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Food Science and Technology

Print version ISSN 0101-2061On-line version ISSN 1678-457X

Ciênc. Tecnol. Aliment. vol.23  suppl.0 Campinas Dec. 2003

https://doi.org/10.1590/S0101-20612003000400009 

Comparison of methods by TLC and HPTLC for determination of aflatoxin M1 in milk and B1 in eggs

 

Comparação de metodologia para análise de aflatoxina M1 em leite e aflatoxina B1 em ovos por CCD e CCDAE

 

 

V. M. Scussel*

Laboratory of Mycotoxicology, Food Science and Technology Department, Centre of Agricultural Sciences, Federal University of Santa Catarina, POBox 476, Florianópolis, SC, Brazil. Fax +55 (0)48.331.9943, e-mail: vildes@cca.ufsc.br

 

 


SUMMARY

Milk and egg matrixes were assayed for aflatoxin M1 (AFM1) and B1 (AFB1) respectively, by AOAC official and modified methods with detection and quantification by thin layer chromatography (TLC) and high performance thin layer chromatography (HPTLC). The modified methods: Blanc followed by Romer, showed to be most appropriate for AFM1 analysis in milk. Both methods reduced emulsion formation, produced cleaner extracts, no streaking spots, precision and accuracy improved, especially when quantification was performed by HPTLC. The use of ternary mixture in the Blanc Method was advantageous as the solvent could extract AFM1 directly from the first stage (extraction), leaving other compounds in the binary mixture layer, avoiding emulsion formation, thus reducing toxin loss. The relative standard deviation (RSD%) values were low, 16 and 7% when TLC and HPTLC were used, with a mean recovery of 94 and 97%, respectively. As far as egg matrix and final extract are concerned, both methods evaluated for AFB1 need further studies. Although that matrix leads to emulsion with consequent loss of toxin, the Romer modified presented a reasonable clean extract (mean recovery of 92 and 96% for TLC and HPTLC, respectively). Most of the methods studied did not performed as expected mainly due to the matrixes high content of triglicerides (rich on saturated fatty acids), cholesterol, carotene and proteins. Although nowadays most methodology for AFM1 is based on HPLC, TLC determination (Blanc and Romer modified) for AFM1 and AFB1 is particularly recommended to those, inexperienced in food and feed mycotoxins analysis and especially who cannot afford to purchase sophisticated (HPLC,HPTLC) instrumentation.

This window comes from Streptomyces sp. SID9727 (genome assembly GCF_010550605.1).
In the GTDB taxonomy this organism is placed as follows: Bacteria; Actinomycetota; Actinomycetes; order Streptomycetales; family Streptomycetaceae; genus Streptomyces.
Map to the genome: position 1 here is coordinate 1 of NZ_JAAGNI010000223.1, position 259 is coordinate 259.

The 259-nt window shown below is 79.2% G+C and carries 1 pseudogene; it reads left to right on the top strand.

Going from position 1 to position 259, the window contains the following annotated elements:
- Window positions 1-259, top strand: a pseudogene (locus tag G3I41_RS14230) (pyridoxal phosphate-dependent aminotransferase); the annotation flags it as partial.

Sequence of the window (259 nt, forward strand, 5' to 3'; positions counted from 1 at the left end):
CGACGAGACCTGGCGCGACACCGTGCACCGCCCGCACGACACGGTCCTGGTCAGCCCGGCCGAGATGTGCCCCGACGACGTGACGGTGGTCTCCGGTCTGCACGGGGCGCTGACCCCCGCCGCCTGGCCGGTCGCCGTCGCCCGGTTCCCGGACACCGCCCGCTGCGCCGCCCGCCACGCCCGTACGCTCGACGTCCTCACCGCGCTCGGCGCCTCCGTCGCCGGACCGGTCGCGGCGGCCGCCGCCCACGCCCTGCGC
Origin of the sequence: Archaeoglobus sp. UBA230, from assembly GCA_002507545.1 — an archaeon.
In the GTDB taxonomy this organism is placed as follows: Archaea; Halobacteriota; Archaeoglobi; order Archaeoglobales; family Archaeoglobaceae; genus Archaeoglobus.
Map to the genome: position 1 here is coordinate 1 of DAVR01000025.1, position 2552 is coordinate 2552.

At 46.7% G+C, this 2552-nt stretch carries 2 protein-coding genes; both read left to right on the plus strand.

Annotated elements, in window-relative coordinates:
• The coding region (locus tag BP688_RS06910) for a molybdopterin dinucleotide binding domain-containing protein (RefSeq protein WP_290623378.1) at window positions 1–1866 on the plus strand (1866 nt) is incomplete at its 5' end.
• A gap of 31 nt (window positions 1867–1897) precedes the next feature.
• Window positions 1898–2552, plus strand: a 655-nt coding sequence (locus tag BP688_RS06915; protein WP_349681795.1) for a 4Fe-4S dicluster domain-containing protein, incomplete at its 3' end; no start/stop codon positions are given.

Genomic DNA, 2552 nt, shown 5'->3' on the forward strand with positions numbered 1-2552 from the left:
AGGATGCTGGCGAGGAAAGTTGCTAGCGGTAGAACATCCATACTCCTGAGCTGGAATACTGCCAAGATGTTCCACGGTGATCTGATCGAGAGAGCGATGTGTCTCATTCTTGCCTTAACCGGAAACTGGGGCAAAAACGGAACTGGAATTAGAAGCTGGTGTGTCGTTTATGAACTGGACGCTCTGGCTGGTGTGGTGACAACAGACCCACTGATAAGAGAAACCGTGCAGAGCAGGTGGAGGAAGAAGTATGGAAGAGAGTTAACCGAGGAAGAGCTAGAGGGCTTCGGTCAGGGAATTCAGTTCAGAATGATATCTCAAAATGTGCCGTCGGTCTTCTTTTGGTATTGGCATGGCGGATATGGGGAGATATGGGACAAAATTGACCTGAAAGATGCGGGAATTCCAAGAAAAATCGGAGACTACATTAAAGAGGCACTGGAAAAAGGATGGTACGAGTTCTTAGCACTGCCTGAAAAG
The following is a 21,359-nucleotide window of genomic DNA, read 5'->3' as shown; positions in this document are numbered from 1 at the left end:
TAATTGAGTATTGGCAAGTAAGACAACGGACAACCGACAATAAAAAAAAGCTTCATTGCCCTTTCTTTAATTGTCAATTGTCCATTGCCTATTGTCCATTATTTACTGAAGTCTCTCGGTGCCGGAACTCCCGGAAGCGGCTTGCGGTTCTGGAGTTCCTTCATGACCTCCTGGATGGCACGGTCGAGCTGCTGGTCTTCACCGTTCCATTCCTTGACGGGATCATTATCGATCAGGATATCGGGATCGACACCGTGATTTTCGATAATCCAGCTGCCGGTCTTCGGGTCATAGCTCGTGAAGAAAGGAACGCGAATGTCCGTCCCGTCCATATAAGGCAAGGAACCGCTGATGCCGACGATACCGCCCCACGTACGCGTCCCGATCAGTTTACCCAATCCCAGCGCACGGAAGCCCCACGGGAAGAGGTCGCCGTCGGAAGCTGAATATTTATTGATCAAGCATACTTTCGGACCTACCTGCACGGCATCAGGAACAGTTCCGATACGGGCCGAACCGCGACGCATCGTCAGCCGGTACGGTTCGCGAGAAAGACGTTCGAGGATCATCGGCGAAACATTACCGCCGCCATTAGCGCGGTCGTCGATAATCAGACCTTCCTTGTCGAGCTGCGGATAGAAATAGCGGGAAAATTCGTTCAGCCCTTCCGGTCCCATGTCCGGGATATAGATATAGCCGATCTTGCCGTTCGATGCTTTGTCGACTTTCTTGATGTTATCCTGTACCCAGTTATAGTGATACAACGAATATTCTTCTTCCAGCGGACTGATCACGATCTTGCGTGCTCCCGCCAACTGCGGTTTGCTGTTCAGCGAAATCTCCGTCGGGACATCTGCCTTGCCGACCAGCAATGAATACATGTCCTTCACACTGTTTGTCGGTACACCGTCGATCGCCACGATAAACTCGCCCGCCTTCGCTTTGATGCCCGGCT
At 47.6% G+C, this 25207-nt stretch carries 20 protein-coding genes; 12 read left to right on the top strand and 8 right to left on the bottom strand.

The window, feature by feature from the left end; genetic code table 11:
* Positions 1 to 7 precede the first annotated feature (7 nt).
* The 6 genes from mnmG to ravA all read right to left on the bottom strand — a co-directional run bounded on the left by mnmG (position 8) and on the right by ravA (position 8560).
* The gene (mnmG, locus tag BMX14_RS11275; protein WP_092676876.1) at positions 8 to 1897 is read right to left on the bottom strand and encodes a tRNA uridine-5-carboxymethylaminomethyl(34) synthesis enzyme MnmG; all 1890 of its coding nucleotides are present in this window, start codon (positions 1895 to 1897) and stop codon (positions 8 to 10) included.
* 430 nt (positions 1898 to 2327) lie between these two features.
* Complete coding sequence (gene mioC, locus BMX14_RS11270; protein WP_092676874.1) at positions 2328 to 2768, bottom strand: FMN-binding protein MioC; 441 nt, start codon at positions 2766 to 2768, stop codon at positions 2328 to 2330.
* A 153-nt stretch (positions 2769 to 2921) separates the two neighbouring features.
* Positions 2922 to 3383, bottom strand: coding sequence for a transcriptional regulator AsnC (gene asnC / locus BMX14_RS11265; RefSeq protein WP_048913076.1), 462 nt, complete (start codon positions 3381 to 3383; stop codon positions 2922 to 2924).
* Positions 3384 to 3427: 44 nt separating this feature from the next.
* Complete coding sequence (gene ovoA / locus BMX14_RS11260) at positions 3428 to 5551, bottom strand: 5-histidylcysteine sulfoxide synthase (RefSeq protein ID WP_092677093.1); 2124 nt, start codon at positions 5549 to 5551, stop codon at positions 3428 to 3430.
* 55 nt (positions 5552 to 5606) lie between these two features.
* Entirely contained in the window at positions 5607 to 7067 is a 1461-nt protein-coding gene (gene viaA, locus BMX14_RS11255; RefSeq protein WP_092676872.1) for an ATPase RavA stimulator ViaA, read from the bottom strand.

Keywords: aflatoxin; AFM1; AFB1; TLC; HPTLC; milk; egg.


RESUMO

Aflatoxinas M1 (AFM1) e B1 (AFB1) foram analisadas em leite e ovos respectivamente, por diferentes métodos oficiais da AOAC e modificações usando detecção por cromatografia em camada delgada (CCD) e CCD de alta eficiência (CCDAE). Os métodos modificados: Blanc e Romer, apresentaram-se mais apropriados para análise de AFM1 em leite. Ambos reduziram formação de emulsão, produziram extratos limpos, sem formação de caudas. Inclusive, a precisão e acuidade aumentaram, especialmente quando a quantificação foi realizada por CCDAE. O uso de solventes ternários, no método de Blanc, foi vantajoso. Este solvente extrai AFM1 diretamente da primeira fase (extração), deixando outros compostos na camada binária, evitando emulsão, reduzindo assim, perda da toxina. O RSD% foi muito baixo com 16 e 7%, respectivamente. Quanto ao ovo, AFB1 e extrato final, ambos os métodos necessitam mais estudos. Embora esta matriz induza a formação de emulsão com conseqüente perda de toxina, o método de Romer modificado apresentou extrato razoavelmente limpo com recuperação de 92 e 96% para CCD e CCDAE, respectivamente. A maioria dos métodos estudados não apresentou o desempenho esperado porque as amostras possuem conteúdo elevado de trigliceridios, colesterol, caroteno e proteínas. Embora, a maioria das metodologias para AFM1 seja baseada em CLAE; o uso de CCD para de determinação de AFM1 e AFB1 é particularmente recomendada para aqueles, inexperientes em análises de alimentos e micotoxinas e especialmente, laboratórios que não podem adquirir equipamento sofisticado.

Palavras-chave: aflatoxina; AFM1; AFB1; CCD; CCDAE; leite; ovos.


 

 

1 - INTRODUCTION

Aflatoxin M1 (AFM1), a metabolite of aflatoxin B1 (AFB1), was first detected in milk of lactating cows that had ingested AFB1 contaminated feed. The AFM1 was also detected in the animals' urine and faeces. As for cows, when chicken are fed with contaminated feed, AFB1 can be transferred, to the egg, in that case, without modification on its chemical structures [1,2,7,11].